Source: Iowa State University


Stink bugs are often more prevalent in soybean fields around this time of year, especially in the southern half of Iowa. Stink bug nymphs and adults are fluid feeders with piercing-sucking mouthparts. Most species are herbivores but a few are beneficial predators. Because herbivorous stink bugs build up in soybean after bloom, they can be found feeding on developing pods, resulting in shriveled, desiccated seeds. The species below are known to occasionally cause problems for Iowa producers.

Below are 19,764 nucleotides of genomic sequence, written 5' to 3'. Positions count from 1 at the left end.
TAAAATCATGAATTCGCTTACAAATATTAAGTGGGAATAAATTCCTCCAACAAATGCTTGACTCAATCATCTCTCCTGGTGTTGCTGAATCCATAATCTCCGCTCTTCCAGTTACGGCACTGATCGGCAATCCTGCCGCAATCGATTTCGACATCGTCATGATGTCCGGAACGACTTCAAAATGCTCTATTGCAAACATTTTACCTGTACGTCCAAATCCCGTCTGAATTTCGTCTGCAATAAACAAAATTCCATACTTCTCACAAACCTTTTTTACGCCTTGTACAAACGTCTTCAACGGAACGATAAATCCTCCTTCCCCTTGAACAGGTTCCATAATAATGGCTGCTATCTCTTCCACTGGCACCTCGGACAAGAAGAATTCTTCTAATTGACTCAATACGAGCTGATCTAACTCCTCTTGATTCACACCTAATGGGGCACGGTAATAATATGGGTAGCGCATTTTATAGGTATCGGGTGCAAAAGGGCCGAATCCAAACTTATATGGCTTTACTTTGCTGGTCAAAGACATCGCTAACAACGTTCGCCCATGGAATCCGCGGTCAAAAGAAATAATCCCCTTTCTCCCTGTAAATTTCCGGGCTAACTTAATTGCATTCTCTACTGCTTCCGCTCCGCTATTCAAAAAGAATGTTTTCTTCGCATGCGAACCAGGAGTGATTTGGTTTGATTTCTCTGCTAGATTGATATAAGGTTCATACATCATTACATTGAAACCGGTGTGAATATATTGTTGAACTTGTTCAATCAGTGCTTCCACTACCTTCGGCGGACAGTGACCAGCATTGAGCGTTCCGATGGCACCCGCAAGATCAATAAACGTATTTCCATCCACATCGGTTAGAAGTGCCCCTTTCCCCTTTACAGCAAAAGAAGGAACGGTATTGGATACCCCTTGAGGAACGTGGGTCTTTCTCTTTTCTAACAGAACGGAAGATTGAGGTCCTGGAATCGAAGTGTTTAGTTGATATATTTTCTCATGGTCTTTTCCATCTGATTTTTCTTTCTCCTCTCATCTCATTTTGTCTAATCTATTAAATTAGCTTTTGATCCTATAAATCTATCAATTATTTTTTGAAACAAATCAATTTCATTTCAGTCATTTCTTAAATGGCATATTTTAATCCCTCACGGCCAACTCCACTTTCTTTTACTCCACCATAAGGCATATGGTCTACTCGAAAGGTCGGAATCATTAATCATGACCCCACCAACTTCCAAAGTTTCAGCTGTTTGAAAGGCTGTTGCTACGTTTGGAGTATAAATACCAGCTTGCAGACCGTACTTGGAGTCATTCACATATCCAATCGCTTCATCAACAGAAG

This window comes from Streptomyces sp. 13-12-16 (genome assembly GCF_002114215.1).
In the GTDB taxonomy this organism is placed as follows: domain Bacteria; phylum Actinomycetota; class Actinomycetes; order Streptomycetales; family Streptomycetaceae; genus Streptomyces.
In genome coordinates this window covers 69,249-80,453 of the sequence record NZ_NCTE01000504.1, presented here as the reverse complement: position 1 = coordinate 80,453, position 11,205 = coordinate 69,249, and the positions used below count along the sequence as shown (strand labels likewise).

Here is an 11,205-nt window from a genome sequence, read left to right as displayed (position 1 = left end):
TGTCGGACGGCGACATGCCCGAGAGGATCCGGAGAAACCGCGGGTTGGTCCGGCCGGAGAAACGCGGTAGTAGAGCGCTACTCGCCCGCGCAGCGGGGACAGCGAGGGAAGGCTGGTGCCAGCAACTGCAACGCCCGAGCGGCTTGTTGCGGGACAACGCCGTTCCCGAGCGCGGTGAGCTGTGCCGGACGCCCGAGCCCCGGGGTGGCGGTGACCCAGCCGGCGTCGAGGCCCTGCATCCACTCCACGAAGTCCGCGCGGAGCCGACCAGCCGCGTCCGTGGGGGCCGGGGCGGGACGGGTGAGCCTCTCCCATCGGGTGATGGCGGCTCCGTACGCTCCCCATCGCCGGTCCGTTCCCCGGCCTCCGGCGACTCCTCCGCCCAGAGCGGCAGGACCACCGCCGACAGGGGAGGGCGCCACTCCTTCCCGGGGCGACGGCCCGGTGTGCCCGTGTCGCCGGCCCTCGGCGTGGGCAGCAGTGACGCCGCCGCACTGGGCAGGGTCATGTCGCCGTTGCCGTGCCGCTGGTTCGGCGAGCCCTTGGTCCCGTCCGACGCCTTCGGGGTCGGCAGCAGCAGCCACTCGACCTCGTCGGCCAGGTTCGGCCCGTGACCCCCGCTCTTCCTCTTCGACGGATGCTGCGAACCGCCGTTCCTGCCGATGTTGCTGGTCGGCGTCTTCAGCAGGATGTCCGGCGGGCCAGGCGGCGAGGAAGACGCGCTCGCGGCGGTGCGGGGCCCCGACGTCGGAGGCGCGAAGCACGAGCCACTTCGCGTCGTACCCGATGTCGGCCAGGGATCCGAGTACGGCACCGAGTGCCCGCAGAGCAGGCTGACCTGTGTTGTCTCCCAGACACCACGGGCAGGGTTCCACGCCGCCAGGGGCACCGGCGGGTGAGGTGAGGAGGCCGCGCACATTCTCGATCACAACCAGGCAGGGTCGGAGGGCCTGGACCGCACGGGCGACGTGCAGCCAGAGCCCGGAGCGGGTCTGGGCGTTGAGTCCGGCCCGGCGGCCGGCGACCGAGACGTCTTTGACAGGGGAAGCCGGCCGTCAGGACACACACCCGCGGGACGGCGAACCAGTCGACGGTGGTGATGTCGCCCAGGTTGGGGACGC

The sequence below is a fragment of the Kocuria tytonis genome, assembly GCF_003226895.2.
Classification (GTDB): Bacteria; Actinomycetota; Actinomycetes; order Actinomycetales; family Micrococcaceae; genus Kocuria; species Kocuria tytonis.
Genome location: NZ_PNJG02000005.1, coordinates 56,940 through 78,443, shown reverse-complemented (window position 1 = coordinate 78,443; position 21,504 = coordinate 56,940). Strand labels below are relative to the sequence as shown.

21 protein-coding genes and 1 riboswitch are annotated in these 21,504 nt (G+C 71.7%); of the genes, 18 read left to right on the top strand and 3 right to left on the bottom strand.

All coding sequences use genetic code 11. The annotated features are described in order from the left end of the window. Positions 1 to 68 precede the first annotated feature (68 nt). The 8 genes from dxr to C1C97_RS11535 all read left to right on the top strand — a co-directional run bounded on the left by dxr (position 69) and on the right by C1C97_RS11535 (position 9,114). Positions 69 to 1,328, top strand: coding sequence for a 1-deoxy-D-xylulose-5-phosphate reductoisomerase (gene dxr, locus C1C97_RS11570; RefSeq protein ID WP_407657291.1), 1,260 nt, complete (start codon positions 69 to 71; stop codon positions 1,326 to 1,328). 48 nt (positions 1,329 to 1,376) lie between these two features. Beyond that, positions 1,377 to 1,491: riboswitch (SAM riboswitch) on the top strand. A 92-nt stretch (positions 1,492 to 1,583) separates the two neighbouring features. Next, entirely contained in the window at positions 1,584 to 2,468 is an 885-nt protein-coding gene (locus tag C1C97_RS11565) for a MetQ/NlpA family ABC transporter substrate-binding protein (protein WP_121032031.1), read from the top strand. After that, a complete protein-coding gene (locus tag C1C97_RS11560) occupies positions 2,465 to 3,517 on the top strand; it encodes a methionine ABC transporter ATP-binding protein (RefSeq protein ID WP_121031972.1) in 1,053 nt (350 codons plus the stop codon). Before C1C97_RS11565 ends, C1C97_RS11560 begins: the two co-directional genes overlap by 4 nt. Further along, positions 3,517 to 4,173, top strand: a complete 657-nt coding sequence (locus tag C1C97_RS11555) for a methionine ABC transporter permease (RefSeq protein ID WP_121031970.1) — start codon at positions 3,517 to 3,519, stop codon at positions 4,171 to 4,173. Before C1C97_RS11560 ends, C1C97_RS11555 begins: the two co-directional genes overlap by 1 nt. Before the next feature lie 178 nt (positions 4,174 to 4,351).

The Green stink bug (Acrosternum hilare) migrates up from southern states each summer and has only one generation per year in Iowa. They usually begin feeding in soybean in early August. Green stink bug nymphs are black with bright green and yellow or red markings. Adults are light green, shield shaped, and have fully developed wings. They are large, about 5/8 inch long.


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